At 6 a.m. Saturday, before dawn, the doors to Union Station rattled opened. Grieving people streamed in to say goodbye to someone they’d never met.
But someone so many felt they knew.
The crowds came to honor the memory of Fox 4 meteorologist Don Harman, 41, who committed suicide Nov. 29.
“His death feels like a family member died, and yet I’ve never met him in person,” said Joseph Hostetler, 53, of Kansas City, Kan., who was the first mourner to enter Union Station. “I had to come.”
“It’s kind of hard to deal with,” said his son, Adam Hostetler, 29. “We all cried when we heard. We’re still crying.”
More than 300 people gathered before the memorial service, watching film clips of Harman over the years. Television crews worked around the crowd, unrolling cables, setting up microphones, working to connect the images with audio.
But for at least an hour, there were no familiar voice-overs. Instead, there were only the soft orchestral arrangements of Christmas hymns echoing through Union Station like a movie soundtrack, a solemn accompaniment to a once-vibrant life.
The images flowed one into another. Baby-faced Harman swathed in hockey gear. Harman puffing his cheeks playing a tuba. Harman’s backside as he stands on his head. Harman grinning at the camera, slapping his rump. Harman jumping, falling, tripping, wrestling. Harman showing himself to the world as vulnerable and humble and quick to laugh even if a gag didn’t quite work. Humor seemed to just bubble out of him, unrestrained and pure.
People couldn’t stop looking at the oh-so familiar images, which made them both smile and cry. People murmured, “I remember that!” and “He made me laugh every morning!” A sad gasp went through the hall when a photo appeared of Harman holding his infant daughter, now 2.
Many mourners talked about their own experiences wrestling with despair.
“Hug your family. Never take life for granted. This is such a tragedy, something good will come out of it, even if it’s just that people are talking about depression,” said Linda Gray, 60, who was holding a sign featuring a “flat Donny,” a poster-sized photo of Harman.
Tom and Suzanne Mace brought their three boys, ages 8, 10, and 12. They had met Harman at one of his weather science shows. All three cried when they heard of his death. Their parents thought maybe the boys could learn a life lesson from a man they admired.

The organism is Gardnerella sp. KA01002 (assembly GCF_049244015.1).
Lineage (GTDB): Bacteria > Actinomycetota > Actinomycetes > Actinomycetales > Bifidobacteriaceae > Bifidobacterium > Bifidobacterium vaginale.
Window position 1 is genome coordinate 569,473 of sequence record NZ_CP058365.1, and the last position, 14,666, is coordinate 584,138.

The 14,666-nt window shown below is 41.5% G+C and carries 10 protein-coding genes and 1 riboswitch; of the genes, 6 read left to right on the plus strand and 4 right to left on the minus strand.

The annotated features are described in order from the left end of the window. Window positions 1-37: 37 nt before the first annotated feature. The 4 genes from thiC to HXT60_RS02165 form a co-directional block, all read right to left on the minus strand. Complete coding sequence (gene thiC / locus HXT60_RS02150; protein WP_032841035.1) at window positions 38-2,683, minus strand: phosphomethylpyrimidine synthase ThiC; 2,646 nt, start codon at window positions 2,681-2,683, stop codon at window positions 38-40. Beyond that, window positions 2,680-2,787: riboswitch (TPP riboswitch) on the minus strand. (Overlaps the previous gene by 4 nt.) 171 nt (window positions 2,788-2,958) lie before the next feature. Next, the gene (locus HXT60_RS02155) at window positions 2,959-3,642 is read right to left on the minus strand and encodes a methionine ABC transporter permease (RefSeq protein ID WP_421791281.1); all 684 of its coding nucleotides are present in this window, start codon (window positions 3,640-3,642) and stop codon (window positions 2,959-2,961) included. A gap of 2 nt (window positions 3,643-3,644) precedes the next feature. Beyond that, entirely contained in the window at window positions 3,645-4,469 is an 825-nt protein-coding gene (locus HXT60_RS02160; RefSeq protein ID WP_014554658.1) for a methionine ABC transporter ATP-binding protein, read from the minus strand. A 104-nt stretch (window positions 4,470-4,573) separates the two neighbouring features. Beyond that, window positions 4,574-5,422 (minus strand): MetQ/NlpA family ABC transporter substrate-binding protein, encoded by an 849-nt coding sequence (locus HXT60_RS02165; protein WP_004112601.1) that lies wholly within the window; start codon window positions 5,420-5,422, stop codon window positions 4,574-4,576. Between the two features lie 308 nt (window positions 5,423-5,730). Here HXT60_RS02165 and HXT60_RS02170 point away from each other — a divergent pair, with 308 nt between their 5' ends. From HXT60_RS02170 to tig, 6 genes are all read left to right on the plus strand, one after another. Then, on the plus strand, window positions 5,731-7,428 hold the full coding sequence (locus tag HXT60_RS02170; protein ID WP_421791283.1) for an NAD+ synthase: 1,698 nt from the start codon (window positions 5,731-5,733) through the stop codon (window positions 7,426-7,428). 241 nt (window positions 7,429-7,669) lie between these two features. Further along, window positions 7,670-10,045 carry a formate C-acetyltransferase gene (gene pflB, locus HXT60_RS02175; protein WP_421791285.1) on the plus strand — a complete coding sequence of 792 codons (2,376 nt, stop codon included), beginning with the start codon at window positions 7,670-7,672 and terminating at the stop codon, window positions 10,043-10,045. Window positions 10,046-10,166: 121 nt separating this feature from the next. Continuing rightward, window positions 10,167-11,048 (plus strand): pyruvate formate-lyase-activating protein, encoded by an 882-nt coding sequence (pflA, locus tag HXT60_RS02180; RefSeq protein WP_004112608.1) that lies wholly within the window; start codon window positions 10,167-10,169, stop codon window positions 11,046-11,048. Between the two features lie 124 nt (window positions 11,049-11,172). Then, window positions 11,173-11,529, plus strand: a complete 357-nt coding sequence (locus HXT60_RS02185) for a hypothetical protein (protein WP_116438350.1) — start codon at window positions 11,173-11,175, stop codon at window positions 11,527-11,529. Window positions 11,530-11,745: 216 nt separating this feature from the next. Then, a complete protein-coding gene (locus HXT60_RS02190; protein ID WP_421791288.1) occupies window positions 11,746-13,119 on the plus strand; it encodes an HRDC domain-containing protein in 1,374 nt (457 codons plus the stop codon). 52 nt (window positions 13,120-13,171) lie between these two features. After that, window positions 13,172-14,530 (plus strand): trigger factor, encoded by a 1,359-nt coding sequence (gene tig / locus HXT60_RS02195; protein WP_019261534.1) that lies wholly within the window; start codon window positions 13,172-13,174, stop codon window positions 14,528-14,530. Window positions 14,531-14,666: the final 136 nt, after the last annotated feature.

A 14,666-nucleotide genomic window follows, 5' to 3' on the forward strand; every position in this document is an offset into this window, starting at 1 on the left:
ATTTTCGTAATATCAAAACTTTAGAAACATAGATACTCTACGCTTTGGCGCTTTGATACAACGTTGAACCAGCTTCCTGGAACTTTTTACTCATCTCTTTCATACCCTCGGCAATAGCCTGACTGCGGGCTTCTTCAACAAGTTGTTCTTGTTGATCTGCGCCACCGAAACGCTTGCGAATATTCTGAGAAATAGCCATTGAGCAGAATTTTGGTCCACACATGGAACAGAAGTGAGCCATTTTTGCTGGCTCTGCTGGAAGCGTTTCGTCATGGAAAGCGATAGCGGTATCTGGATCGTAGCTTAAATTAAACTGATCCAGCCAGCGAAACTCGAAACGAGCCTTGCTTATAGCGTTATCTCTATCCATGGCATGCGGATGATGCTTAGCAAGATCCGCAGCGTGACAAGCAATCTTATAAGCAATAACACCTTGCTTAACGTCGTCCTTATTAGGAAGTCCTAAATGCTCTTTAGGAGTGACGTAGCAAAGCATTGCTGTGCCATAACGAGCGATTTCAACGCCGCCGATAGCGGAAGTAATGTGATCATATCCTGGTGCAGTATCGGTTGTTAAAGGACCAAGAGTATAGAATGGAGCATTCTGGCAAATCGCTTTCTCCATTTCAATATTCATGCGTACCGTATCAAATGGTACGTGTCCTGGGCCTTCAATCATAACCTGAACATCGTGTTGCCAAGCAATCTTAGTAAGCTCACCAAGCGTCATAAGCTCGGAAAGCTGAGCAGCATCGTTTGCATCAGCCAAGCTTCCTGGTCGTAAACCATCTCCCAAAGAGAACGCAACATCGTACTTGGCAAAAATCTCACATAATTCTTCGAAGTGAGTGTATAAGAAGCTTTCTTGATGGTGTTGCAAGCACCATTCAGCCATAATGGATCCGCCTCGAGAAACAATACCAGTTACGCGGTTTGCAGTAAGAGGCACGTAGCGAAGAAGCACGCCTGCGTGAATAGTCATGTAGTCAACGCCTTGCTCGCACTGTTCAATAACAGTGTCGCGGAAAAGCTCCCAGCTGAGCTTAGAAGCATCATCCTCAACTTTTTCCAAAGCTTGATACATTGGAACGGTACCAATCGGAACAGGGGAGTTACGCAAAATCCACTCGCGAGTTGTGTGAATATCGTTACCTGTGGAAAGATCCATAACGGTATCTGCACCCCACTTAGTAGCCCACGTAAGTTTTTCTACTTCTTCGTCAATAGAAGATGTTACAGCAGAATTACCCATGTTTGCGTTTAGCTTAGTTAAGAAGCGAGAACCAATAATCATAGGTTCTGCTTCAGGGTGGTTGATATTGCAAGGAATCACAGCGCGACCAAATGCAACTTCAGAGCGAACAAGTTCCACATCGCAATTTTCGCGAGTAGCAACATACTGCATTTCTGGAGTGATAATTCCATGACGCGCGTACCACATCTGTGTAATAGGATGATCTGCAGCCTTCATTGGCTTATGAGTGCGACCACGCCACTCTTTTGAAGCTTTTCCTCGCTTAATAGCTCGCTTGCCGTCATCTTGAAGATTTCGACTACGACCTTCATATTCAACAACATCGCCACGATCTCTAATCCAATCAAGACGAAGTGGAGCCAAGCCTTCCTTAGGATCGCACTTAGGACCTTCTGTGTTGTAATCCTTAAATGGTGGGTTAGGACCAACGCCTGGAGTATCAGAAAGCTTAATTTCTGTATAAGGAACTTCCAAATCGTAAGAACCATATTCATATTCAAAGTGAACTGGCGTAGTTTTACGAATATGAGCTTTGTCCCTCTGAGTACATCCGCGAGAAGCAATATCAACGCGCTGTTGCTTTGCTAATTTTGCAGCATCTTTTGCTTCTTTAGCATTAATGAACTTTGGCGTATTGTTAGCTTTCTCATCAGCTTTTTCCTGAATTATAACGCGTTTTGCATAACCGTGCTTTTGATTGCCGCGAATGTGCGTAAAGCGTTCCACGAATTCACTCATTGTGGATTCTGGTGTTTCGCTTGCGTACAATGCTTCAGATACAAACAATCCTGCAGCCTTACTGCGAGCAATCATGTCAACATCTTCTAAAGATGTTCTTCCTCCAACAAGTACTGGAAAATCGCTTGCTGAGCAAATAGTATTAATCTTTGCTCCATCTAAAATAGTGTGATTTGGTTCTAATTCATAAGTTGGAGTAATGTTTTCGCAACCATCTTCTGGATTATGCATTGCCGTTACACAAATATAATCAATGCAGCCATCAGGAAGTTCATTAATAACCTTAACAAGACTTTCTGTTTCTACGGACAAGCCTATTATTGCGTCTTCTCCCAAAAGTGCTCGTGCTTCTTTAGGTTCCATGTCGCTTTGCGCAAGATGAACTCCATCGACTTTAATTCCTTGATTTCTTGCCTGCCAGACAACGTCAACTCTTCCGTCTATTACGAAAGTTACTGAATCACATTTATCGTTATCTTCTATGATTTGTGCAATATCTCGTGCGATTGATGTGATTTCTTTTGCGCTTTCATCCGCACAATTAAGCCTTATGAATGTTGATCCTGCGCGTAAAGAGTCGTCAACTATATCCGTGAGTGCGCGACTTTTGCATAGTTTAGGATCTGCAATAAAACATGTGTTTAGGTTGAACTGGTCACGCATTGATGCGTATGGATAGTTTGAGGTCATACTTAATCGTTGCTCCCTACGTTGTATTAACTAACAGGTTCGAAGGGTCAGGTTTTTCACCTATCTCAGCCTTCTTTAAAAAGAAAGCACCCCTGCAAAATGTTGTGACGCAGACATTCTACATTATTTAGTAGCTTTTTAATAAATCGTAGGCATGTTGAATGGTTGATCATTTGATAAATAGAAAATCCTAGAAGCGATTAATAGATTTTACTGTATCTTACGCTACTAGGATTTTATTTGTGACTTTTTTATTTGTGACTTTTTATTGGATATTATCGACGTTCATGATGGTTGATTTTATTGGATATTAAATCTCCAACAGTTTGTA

“We’ve been talking about how sad a person can get, and how important it is to talk with somebody if you feel that way,” says Suzanne Mace. “There’s always somebody who can help you if you’ll reach out.”
But with his own pain, Harman didn’t reach out, believes Steve Wesko, 48, from Belton. Wesko, now a production assistant at NBC Action News, worked with Harman for several years at Fox 4.
“Whatever it was that Don was going through, I never saw it. We’ve all been asking ourselves, ‘What did we miss? Were there clues?’ We never saw anything. Whatever demons he had are demons we all have to deal with, too.”
At 8 a.m., the crowd hushed. On the little stage before the twinkling lights of Union Station’s Christmas tree, four speakers told their own personal Harman stories to television cameras. The service was broadcast live.
Current and former news anchors told how they first met him. How his mannerisms made them laugh, like hitching up his pants, or teasing with a snarky comment. They told about his caring, his passion for weather science, how he made their television station workplace feel like a family.
The speakers, including morning anchor Mark Alford, shared one theme: Don Harman made a difference in the world. His life, like every person’s life, mattered.
As Alford choked back his grief, bright sunshine streamed through Union Station’s windows. Many of the mourners reached over to their own loved ones, touching a shoulder, grasping a hand.
Everyone connected this day by a weatherman who brightened their mornings.
But who, like a single snowflake, is gone.